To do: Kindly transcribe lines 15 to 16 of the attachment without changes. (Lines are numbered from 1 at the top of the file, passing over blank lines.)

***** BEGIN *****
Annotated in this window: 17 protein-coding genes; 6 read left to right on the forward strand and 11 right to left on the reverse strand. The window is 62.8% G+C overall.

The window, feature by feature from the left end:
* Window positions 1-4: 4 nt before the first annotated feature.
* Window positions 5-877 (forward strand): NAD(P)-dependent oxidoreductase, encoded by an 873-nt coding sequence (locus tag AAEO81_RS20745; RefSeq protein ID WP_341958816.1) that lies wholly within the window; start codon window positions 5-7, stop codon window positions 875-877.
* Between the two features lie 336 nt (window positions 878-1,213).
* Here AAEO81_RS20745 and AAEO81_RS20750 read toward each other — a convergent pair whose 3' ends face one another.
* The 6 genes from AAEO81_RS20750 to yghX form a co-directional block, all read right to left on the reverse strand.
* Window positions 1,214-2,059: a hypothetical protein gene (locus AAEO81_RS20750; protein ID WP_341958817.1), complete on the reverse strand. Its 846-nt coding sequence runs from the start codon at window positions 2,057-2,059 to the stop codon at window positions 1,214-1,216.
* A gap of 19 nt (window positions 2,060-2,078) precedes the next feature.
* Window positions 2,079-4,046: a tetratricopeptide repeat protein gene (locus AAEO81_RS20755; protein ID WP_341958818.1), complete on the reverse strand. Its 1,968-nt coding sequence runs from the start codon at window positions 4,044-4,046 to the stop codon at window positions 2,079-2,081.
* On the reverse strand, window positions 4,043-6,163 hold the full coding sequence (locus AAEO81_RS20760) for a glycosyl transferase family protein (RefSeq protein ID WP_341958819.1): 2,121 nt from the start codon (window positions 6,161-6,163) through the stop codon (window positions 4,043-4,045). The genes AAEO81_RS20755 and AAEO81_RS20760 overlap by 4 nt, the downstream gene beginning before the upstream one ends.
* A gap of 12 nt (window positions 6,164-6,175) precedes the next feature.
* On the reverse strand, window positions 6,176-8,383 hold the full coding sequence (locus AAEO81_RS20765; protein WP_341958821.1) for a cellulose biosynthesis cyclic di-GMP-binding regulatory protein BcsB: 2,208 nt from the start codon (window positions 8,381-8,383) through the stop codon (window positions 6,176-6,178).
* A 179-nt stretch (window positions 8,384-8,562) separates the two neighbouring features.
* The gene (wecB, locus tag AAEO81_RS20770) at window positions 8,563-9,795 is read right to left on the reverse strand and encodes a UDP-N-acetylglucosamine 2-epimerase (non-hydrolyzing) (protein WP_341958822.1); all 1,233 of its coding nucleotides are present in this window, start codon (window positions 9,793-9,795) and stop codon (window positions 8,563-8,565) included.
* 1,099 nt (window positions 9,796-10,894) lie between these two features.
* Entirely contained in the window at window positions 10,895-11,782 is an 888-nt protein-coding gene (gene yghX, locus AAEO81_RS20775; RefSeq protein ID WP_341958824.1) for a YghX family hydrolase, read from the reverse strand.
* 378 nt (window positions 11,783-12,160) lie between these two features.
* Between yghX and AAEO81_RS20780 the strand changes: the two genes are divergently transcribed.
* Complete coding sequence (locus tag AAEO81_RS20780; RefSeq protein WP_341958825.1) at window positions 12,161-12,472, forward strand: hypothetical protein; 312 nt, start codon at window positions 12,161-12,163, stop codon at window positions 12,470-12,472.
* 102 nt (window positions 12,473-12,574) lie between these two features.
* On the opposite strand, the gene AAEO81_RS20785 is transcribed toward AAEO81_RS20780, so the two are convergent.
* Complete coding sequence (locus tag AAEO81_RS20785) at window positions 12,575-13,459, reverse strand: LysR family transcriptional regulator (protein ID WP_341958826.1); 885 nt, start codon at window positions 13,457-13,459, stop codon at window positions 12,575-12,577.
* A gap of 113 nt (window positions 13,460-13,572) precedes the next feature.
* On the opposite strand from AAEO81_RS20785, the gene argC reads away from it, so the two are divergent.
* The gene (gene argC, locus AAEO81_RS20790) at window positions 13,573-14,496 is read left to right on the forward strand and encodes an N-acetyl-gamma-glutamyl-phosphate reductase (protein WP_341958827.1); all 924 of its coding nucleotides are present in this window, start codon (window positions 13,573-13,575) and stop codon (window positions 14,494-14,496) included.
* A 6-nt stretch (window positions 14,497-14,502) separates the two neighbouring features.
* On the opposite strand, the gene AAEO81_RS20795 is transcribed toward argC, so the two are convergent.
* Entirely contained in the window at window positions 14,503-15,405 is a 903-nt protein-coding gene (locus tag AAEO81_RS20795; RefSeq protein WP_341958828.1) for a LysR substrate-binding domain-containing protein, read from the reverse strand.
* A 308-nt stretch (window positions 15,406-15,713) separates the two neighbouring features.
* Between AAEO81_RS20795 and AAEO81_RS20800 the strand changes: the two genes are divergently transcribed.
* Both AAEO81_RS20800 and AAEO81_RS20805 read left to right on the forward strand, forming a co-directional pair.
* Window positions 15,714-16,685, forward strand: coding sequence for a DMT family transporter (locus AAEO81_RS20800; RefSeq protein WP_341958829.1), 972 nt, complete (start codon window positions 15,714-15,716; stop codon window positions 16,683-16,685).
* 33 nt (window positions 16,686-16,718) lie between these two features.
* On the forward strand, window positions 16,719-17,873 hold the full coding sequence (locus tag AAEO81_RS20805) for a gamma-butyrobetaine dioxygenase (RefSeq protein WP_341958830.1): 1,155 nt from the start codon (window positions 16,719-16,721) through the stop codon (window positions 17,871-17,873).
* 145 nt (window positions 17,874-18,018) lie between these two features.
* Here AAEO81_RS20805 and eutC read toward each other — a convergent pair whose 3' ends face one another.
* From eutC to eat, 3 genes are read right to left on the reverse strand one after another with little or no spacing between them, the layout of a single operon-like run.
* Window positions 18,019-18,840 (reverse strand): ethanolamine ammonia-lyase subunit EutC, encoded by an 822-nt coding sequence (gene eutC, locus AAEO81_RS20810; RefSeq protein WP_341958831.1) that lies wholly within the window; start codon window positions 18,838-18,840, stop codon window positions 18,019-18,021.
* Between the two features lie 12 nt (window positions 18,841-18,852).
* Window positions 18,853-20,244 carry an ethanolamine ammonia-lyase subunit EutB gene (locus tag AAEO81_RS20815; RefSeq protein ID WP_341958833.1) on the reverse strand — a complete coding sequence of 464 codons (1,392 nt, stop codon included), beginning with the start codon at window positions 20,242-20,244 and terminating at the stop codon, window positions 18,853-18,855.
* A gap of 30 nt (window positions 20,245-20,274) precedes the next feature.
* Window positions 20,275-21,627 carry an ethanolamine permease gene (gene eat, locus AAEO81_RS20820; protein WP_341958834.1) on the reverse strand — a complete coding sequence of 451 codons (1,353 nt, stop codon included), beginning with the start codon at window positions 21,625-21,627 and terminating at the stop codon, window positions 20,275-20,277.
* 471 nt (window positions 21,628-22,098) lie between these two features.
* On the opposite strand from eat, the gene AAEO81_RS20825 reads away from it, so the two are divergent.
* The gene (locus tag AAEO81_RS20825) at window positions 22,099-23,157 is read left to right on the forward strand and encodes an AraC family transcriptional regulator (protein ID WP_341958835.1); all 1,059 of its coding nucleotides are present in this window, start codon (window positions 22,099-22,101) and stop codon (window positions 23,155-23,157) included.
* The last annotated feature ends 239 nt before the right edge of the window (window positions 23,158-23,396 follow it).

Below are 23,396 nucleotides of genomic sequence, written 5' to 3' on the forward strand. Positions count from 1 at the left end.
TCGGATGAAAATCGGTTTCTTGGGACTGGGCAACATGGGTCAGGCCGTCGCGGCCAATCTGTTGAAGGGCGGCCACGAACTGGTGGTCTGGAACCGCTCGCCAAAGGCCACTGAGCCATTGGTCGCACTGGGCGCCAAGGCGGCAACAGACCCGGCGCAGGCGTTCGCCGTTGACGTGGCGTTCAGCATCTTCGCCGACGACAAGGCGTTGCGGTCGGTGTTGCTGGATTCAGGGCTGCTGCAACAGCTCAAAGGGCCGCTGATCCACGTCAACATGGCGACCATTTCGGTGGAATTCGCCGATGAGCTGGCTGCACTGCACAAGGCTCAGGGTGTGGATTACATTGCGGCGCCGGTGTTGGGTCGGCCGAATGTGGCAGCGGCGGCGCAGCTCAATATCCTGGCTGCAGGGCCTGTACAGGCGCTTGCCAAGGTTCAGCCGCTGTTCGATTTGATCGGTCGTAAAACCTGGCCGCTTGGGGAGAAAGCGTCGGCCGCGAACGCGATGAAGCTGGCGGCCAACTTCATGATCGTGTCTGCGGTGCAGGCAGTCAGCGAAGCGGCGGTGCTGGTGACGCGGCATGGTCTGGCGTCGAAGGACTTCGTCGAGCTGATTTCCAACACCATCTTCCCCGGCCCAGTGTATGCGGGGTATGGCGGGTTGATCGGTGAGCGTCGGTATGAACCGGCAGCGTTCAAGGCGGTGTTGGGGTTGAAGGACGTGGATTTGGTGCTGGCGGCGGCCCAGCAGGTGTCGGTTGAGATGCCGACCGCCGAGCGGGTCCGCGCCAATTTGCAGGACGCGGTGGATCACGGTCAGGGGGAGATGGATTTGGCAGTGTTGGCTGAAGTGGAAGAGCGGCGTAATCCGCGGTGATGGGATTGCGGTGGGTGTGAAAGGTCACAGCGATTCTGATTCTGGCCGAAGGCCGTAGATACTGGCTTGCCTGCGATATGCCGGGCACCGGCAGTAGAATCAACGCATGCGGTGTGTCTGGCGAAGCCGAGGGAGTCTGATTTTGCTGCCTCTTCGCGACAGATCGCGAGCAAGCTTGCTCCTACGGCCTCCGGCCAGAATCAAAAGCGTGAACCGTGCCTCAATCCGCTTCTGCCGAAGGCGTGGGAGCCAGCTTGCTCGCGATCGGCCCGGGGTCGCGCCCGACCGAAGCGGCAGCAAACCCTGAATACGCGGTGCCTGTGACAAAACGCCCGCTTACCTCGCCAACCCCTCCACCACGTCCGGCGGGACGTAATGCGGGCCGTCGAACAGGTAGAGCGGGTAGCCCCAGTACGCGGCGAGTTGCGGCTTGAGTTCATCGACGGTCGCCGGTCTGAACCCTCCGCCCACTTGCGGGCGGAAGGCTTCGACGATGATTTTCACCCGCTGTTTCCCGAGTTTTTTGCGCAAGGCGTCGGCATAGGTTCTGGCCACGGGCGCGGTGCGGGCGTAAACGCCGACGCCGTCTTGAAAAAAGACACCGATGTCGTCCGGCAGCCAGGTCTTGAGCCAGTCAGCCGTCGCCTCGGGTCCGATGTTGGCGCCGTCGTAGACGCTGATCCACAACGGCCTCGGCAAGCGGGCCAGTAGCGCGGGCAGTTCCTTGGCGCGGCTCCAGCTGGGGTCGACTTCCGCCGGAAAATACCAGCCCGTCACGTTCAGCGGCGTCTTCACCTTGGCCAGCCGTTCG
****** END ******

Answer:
* The gene (wecB, locus tag AAEO81_RS20770) at window positions 8,563-9,795 is read right to left on the reverse strand and encodes a UDP-N-acetylglucosamine 2-epimerase (non-hydrolyzing) (protein WP_341958822.1); all 1,233 of its coding nucleotides are present in this window, start codon (window positions 9,793-9,795) and stop codon (window positions 8,563-8,565) included.
* 1,099 nt (window positions 9,796-10,894) lie between these two features.